Less than a day after a dramatic scene in the Texas Senate over a bill to ban intrusive searches from the TSA at airports in Texas, a key state senator said Lt. Gov. David Dewhurst had effectively killed the measure for good.
"He came up with this elaborate political play to kill the bill without his fingerprints," state Sen. Dan Patrick said. "Well, his fingerprints are all over this."
Some of the bill's supporters expressed their outrage Wednesday at its apparent demise, reportedly marching through the Capitol halls and shouting "treason."
Patrick said he believed he had support of 30 of 31 senators when he brought the bill to the Senate floor. That changed when the bill came up for debate. What appeared to shift sentiment was threats from the TSA that passing the measure could lead to the shutting down of airports in Texas.
Patrick said Wednesday afternoon that he now has the support of about a dozen Senators, not enough to bring the measure up for a vote, let alone pass it.
The TSA has been actively campaigning against the measure for weeks. The agency blogged its opposition after the measure passed the House. Then on Tuesday, U.S. Attorney John Murphy sent Dewhurst and House Speaker Joe Straus a letter explaining that passing a measure that violates federal law would cause problems. Specifically, the TSA would have to request an emergency stay on the new law. Until that happened, TSA would have to cancel any flights where it couldn’t ensure the safety of the passengers.
Both Patrick and Rep David Simpson, the bill’s house sponsor, said they were planning an amendment to delay the bill’s implementation by six months in order to give the federal government time to figure out a way to comply. Patrick said he believed the amendment would have properly addressed the TSA’s concerns.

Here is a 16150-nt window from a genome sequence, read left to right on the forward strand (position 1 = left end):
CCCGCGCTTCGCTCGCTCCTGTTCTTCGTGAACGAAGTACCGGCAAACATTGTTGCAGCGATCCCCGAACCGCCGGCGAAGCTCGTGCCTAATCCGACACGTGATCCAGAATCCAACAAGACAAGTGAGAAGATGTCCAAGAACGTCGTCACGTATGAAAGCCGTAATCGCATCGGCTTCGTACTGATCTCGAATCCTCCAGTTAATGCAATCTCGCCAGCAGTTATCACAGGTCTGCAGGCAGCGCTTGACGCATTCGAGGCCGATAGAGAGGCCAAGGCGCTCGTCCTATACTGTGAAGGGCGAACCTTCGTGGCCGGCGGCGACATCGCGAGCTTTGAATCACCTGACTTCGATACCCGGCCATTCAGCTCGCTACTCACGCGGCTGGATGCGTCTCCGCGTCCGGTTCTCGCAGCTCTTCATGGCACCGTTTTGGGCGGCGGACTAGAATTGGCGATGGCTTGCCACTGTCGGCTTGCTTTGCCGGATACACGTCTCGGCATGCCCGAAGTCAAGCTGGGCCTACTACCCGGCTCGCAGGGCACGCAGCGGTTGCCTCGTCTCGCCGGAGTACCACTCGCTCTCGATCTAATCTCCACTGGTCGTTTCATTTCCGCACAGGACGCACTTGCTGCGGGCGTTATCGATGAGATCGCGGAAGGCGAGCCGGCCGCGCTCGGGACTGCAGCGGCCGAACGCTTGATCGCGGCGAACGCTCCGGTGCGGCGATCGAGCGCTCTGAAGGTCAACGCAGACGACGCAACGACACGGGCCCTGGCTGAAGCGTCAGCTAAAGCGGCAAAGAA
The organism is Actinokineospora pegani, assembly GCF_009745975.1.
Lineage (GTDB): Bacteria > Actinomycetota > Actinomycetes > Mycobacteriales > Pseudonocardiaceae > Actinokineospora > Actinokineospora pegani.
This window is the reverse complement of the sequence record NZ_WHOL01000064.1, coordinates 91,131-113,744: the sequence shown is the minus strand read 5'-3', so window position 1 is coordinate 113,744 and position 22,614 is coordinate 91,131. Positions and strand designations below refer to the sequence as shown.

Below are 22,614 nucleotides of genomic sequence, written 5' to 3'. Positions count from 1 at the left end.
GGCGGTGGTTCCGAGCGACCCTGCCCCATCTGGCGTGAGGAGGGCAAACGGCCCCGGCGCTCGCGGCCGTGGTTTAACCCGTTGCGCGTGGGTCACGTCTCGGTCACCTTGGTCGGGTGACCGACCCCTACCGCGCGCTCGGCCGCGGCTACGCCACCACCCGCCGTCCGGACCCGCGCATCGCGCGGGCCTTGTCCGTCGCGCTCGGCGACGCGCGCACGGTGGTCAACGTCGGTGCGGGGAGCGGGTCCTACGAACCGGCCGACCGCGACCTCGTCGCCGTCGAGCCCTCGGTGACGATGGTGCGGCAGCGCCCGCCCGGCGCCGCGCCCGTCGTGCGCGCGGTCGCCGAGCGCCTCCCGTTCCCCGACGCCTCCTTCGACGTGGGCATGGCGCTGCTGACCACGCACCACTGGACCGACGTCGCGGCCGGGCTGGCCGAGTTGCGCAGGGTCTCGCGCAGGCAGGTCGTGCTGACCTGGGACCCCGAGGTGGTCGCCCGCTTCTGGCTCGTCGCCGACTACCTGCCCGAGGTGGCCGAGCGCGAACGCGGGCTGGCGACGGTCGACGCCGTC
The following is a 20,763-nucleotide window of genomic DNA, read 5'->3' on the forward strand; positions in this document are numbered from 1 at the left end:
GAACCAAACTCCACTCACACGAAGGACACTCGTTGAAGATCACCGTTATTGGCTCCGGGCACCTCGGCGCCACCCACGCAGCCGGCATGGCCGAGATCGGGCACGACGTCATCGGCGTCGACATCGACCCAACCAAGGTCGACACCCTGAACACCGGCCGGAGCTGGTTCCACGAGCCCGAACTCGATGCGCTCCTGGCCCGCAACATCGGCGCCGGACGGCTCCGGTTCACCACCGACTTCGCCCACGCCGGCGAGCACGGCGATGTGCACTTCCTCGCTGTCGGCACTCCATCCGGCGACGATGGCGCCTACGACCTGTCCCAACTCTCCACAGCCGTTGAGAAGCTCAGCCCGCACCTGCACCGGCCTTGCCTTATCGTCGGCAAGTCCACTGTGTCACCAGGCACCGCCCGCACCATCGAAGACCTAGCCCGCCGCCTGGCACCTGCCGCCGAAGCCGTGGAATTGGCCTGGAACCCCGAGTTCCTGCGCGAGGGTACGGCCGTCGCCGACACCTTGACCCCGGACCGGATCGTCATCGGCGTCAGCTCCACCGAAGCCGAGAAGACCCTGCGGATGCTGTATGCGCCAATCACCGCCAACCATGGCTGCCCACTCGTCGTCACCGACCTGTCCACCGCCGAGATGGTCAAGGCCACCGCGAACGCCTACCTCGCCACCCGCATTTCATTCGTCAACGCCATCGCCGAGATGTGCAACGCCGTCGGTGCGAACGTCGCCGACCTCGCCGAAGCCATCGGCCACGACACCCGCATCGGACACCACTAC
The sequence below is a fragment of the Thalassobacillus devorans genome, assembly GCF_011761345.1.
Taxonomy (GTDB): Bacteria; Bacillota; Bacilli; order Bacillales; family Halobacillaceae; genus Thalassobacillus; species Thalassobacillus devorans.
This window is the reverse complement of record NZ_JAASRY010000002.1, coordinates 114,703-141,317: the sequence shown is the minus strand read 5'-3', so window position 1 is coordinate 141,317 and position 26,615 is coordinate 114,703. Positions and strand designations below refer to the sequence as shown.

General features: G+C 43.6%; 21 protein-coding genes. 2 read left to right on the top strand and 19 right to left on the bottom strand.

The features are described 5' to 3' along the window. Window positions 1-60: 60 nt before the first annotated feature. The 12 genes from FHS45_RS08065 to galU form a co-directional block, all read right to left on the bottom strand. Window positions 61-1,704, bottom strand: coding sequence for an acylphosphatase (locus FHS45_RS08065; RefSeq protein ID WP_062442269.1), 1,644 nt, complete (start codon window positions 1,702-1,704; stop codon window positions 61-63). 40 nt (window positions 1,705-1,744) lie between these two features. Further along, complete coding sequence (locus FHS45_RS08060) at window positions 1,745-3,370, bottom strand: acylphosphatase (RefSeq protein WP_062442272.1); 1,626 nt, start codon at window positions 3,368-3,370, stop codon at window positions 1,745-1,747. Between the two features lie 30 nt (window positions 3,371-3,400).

Patrick said Dewhurst “sideswiped” him Tuesday evening by turning members against the bill. “I hear he’s thinking about running for governor,” Patrick said. “I hear he’s thinking about running for senator. In the last 24 hours, he’s given me some things to think about.”
Earlier in the afternoon, Simpson sat on the Senate floor waiting to talk to Senators about the bill. He still held out hope for a vote. His anger with the Senate was palpable.
"I guess we’ll see what kind of courage these people have," Simpson said.
UPDATE: Dewhurst spokesman Mike Walz sent this response to Patrick's comments:
"Lt. Governor Dewhurst agreed to move forward with a vote on House Bill 1937 and it was introduced yesterday. During the course of debate, several Senators withdrew their support for the bill and it was pulled down by the sponsor, Senator Dan Patrick, after it became clear that the bill lacked the requisite votes to pass. Lt. Governor Dewhurst is concerned about the invasiveness of airport security screening procedures and supports the rights of law-abiding passengers."